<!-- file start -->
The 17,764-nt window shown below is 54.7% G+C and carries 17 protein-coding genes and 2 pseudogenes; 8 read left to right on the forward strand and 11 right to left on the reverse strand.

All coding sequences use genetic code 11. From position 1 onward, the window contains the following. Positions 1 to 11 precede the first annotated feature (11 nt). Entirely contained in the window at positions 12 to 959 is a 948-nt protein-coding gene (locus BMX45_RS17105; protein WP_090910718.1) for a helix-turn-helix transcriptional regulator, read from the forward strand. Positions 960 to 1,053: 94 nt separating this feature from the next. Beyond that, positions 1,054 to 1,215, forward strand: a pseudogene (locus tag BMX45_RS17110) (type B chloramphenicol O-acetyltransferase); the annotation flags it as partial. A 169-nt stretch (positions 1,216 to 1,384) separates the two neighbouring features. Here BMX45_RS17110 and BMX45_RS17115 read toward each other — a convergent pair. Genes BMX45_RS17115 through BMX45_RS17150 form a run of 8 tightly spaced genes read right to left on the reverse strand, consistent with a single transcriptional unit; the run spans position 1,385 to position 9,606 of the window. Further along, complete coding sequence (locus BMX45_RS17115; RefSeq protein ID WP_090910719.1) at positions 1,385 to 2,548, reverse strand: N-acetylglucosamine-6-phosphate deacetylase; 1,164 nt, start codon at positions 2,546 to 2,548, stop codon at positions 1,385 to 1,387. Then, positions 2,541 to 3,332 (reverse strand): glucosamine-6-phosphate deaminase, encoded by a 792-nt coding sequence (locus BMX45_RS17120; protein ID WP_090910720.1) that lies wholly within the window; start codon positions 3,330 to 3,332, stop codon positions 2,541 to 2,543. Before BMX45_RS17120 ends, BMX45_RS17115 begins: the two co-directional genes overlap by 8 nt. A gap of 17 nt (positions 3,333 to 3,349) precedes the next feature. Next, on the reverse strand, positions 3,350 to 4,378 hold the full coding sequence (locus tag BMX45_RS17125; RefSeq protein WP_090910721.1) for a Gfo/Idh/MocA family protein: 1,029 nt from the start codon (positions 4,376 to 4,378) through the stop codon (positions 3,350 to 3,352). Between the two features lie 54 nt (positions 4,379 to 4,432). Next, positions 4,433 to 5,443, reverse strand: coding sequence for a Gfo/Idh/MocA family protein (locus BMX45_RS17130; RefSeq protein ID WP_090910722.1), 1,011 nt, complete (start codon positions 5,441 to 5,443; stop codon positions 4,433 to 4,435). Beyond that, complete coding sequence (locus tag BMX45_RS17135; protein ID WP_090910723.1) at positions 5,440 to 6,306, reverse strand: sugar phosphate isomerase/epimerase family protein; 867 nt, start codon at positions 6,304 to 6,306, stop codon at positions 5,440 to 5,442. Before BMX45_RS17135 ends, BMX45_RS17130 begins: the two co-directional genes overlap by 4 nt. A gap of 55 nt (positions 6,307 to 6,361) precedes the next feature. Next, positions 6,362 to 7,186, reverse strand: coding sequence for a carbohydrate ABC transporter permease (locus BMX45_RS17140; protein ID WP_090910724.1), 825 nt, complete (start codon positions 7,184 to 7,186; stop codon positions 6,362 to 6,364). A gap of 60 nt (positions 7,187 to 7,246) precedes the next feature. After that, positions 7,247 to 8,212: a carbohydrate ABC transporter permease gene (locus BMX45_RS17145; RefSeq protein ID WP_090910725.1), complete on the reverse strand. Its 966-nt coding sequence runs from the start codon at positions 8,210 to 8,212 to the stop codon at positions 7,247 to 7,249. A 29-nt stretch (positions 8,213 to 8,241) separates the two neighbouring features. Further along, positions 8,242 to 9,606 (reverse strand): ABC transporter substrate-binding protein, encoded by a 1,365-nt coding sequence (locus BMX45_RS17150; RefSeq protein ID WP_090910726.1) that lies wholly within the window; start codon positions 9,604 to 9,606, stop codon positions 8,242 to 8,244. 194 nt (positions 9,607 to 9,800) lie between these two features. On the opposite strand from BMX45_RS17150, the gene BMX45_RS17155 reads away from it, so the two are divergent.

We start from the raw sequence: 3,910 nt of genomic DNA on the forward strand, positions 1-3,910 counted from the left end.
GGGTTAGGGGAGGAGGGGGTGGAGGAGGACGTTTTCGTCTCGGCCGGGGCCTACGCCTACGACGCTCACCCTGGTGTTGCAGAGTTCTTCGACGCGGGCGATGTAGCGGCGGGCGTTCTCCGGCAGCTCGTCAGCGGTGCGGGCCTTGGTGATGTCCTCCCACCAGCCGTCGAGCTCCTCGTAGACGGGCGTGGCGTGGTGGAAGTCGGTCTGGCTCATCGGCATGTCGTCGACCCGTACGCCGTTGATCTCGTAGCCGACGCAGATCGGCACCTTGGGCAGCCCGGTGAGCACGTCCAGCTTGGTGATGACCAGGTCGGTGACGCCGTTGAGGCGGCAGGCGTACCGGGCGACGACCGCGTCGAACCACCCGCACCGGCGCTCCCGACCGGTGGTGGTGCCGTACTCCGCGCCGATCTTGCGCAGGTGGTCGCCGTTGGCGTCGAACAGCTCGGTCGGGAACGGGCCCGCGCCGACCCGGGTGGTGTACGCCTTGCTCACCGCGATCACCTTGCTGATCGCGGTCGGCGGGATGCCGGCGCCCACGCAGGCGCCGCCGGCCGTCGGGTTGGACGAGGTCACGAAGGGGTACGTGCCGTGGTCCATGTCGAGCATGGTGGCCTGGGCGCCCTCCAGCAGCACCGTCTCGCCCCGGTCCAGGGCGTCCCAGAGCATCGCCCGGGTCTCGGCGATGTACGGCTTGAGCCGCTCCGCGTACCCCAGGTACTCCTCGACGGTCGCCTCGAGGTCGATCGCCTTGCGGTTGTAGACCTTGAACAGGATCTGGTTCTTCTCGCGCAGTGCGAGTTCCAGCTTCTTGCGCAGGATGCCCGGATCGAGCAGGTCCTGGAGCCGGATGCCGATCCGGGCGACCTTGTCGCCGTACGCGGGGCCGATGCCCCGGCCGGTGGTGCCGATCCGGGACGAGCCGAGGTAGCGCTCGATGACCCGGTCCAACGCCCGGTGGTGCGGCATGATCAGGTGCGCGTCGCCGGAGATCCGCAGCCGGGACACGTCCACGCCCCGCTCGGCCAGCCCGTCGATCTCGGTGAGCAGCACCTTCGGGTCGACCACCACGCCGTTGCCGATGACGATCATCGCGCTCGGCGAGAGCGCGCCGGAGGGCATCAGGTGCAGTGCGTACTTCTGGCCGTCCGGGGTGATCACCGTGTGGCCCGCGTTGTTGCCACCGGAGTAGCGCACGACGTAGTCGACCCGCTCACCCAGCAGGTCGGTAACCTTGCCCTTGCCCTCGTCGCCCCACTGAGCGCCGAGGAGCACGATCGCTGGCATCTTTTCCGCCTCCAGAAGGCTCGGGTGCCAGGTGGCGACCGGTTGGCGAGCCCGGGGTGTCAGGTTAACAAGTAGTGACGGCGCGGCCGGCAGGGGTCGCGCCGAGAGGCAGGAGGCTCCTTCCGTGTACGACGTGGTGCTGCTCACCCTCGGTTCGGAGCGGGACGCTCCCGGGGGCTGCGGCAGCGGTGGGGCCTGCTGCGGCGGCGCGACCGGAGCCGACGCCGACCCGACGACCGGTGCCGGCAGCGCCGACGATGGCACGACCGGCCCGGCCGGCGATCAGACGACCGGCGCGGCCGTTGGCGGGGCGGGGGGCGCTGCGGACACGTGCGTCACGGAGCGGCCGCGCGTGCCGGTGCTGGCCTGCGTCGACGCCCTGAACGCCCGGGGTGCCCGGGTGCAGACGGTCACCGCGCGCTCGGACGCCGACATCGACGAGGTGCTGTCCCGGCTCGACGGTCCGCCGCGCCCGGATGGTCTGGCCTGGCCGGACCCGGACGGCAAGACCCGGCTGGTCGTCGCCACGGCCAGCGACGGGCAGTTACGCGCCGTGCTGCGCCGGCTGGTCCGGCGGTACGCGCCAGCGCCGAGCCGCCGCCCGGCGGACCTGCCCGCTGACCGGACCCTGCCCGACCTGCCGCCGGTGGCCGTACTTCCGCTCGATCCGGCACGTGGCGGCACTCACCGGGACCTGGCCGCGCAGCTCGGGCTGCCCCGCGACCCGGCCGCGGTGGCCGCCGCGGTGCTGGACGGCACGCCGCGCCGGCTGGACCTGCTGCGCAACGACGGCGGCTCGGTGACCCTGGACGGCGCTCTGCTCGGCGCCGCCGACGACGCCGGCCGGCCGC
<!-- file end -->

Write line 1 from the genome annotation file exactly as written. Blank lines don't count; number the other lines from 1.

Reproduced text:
The 17,764-nt window shown below is 54.7% G+C and carries 17 protein-coding genes and 2 pseudogenes; 8 read left to right on the forward strand and 11 right to left on the reverse strand.